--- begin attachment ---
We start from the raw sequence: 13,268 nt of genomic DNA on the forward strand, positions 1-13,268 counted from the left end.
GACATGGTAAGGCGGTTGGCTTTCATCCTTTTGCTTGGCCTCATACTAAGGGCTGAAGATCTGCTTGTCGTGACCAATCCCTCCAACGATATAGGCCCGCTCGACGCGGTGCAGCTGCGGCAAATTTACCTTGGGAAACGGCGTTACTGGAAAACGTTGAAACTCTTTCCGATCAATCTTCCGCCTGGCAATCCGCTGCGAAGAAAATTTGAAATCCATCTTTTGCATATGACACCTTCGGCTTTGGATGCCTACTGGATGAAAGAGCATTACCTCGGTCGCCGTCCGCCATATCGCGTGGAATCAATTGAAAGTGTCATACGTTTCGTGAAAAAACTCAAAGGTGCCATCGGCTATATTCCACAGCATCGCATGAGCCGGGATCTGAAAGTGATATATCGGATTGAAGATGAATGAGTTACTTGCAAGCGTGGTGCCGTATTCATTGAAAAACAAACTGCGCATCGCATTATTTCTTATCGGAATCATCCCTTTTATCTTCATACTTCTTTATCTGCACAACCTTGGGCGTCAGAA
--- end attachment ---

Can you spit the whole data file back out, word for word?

We start from the raw sequence: 13,268 nt of genomic DNA on the forward strand, positions 1-13,268 counted from the left end.
GACATGGTAAGGCGGTTGGCTTTCATCCTTTTGCTTGGCCTCATACTAAGGGCTGAAGATCTGCTTGTCGTGACCAATCCCTCCAACGATATAGGCCCGCTCGACGCGGTGCAGCTGCGGCAAATTTACCTTGGGAAACGGCGTTACTGGAAAACGTTGAAACTCTTTCCGATCAATCTTCCGCCTGGCAATCCGCTGCGAAGAAAATTTGAAATCCATCTTTTGCATATGACACCTTCGGCTTTGGATGCCTACTGGATGAAAGAGCATTACCTCGGTCGCCGTCCGCCATATCGCGTGGAATCAATTGAAAGTGTCATACGTTTCGTGAAAAAACTCAAAGGTGCCATCGGCTATATTCCACAGCATCGCATGAGCCGGGATCTGAAAGTGATATATCGGATTGAAGATGAATGAGTTACTTGCAAGCGTGGTGCCGTATTCATTGAAAAACAAACTGCGCATCGCATTATTTCTTATCGGAATCATCCCTTTTATCTTCATACTTCTTTATCTGCACAACCTTGGGCGTCAGAA